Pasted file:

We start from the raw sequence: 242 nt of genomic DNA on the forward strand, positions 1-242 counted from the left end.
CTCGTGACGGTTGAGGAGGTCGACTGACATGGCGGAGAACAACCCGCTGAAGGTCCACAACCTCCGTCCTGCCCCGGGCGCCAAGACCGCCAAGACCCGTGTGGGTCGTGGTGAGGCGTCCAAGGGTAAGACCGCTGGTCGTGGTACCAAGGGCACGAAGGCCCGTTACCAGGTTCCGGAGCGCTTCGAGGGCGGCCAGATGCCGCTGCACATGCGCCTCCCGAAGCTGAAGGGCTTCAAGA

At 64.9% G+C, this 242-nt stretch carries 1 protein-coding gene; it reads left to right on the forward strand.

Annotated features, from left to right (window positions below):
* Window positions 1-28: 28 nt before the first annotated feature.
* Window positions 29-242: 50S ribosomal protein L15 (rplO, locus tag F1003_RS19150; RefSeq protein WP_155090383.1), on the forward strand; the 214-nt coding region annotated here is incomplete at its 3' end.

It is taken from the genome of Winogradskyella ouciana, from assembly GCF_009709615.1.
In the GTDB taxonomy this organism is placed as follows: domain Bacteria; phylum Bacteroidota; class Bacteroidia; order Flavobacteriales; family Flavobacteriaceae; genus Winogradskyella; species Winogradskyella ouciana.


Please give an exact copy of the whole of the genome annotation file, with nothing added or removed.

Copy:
We start from the raw sequence: 242 nt of genomic DNA on the forward strand, positions 1-242 counted from the left end.
CTCGTGACGGTTGAGGAGGTCGACTGACATGGCGGAGAACAACCCGCTGAAGGTCCACAACCTCCGTCCTGCCCCGGGCGCCAAGACCGCCAAGACCCGTGTGGGTCGTGGTGAGGCGTCCAAGGGTAAGACCGCTGGTCGTGGTACCAAGGGCACGAAGGCCCGTTACCAGGTTCCGGAGCGCTTCGAGGGCGGCCAGATGCCGCTGCACATGCGCCTCCCGAAGCTGAAGGGCTTCAAGA

At 64.9% G+C, this 242-nt stretch carries 1 protein-coding gene; it reads left to right on the forward strand.

Annotated features, from left to right (window positions below):
* Window positions 1-28: 28 nt before the first annotated feature.
* Window positions 29-242: 50S ribosomal protein L15 (rplO, locus tag F1003_RS19150; RefSeq protein WP_155090383.1), on the forward strand; the 214-nt coding region annotated here is incomplete at its 3' end.

It is taken from the genome of Winogradskyella ouciana, from assembly GCF_009709615.1.
In the GTDB taxonomy this organism is placed as follows: domain Bacteria; phylum Bacteroidota; class Bacteroidia; order Flavobacteriales; family Flavobacteriaceae; genus Winogradskyella; species Winogradskyella ouciana.